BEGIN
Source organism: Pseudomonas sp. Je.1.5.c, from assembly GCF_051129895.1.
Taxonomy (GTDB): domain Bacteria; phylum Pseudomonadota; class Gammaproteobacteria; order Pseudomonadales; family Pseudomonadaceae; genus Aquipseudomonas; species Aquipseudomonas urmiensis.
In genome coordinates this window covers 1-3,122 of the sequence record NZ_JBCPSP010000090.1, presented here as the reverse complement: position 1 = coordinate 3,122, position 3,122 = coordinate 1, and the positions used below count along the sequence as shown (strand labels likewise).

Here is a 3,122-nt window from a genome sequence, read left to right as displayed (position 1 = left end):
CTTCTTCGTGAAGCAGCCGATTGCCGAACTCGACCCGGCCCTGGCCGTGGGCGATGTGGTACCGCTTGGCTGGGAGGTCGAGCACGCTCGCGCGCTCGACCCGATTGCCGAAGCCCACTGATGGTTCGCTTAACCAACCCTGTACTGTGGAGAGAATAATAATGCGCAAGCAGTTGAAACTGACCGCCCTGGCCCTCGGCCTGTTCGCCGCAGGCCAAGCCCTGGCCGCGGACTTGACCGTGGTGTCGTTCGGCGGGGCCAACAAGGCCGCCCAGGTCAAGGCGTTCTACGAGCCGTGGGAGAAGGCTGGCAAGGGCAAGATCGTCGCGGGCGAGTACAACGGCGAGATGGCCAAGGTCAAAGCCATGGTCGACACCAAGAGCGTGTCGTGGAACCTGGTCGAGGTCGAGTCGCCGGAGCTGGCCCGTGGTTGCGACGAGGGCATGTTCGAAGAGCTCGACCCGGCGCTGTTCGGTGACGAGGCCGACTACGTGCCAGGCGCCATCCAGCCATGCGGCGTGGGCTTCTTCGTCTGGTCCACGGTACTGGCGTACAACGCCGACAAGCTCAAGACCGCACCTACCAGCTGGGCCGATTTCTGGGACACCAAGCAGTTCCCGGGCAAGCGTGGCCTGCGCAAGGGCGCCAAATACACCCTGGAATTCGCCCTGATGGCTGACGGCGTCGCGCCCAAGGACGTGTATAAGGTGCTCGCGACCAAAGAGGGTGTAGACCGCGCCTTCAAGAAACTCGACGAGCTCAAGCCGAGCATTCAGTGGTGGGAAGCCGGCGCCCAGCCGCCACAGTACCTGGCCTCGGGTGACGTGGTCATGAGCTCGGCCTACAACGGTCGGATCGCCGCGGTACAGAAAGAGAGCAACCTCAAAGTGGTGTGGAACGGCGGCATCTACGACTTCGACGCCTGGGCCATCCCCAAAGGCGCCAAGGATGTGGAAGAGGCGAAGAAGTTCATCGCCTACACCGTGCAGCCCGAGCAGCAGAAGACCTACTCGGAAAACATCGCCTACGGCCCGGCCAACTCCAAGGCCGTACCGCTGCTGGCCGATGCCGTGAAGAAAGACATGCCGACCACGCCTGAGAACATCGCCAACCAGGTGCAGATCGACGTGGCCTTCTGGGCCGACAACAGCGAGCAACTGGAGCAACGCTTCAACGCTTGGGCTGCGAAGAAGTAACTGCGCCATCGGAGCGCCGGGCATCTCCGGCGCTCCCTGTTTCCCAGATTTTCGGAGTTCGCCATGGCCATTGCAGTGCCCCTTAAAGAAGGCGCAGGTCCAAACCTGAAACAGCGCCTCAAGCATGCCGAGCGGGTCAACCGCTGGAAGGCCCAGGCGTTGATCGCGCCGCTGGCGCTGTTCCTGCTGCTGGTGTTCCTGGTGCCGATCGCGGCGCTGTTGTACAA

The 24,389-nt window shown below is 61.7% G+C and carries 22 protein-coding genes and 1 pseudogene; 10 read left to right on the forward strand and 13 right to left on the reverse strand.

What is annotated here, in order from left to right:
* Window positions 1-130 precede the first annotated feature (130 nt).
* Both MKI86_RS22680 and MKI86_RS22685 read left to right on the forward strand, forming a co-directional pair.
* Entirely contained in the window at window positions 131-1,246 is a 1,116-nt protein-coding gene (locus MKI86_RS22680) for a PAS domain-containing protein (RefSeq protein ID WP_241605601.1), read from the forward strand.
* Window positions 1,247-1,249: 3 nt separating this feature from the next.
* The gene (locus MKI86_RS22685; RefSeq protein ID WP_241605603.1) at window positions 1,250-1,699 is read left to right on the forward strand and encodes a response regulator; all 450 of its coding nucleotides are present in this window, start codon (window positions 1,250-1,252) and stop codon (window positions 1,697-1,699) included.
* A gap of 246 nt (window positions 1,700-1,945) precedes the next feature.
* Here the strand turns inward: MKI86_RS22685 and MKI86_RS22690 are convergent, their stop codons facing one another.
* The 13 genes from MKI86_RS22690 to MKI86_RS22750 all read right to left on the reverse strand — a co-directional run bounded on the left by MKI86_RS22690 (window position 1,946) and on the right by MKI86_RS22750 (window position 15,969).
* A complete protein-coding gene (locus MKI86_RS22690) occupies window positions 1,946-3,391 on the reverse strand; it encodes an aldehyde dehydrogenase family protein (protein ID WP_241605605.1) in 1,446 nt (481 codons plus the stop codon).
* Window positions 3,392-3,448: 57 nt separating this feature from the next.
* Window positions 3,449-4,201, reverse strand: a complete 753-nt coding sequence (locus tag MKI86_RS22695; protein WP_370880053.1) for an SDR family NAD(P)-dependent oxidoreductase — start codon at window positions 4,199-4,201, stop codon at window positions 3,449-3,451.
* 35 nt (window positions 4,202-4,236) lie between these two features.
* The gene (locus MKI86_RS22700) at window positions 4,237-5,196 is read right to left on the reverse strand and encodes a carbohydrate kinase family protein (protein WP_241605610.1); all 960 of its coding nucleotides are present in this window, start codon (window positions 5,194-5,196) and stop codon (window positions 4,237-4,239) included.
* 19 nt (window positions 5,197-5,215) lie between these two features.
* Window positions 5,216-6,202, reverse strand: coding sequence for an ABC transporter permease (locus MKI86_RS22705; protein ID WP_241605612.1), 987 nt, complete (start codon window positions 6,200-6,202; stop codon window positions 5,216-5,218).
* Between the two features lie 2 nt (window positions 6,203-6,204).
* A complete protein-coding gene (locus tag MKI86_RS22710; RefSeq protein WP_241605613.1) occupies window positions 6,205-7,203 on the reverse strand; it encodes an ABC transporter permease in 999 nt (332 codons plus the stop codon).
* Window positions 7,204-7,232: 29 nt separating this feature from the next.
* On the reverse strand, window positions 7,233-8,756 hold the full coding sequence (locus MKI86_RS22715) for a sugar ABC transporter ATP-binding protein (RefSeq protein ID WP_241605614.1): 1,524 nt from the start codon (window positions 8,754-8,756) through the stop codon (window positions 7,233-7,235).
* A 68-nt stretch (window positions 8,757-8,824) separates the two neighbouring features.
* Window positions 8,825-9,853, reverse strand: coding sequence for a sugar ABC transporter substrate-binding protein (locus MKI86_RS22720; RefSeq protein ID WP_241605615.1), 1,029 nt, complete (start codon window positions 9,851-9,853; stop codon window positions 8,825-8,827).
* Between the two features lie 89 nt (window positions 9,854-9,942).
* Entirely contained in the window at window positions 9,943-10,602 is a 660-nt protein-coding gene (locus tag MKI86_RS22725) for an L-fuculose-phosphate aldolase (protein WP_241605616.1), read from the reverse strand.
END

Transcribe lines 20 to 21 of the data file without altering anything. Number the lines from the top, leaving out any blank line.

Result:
* The gene (locus MKI86_RS22700) at window positions 4,237-5,196 is read right to left on the reverse strand and encodes a carbohydrate kinase family protein (protein WP_241605610.1); all 960 of its coding nucleotides are present in this window, start codon (window positions 5,194-5,196) and stop codon (window positions 4,237-4,239) included.
* 19 nt (window positions 5,197-5,215) lie between these two features.